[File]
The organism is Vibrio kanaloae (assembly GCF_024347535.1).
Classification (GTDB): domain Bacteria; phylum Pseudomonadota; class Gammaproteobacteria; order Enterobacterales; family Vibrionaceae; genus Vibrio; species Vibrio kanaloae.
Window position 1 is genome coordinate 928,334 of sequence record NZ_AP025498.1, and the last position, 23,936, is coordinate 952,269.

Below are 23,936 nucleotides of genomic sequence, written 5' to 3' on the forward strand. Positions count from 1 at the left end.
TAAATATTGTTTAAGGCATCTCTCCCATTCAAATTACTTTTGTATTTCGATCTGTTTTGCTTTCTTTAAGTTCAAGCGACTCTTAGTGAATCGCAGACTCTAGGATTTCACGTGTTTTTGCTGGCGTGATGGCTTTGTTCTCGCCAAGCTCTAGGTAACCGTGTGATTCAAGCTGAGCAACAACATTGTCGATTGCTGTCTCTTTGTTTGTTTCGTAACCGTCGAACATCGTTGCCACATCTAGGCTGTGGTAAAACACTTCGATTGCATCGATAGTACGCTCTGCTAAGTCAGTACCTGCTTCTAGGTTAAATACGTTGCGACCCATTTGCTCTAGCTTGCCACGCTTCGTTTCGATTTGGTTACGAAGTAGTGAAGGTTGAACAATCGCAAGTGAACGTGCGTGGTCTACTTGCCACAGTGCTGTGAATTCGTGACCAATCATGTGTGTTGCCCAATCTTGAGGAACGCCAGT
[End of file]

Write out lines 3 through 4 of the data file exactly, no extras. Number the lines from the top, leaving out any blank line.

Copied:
Window position 1 is genome coordinate 928,334 of sequence record NZ_AP025498.1, and the last position, 23,936, is coordinate 952,269.

Below are 23,936 nucleotides of genomic sequence, written 5' to 3' on the forward strand. Positions count from 1 at the left end.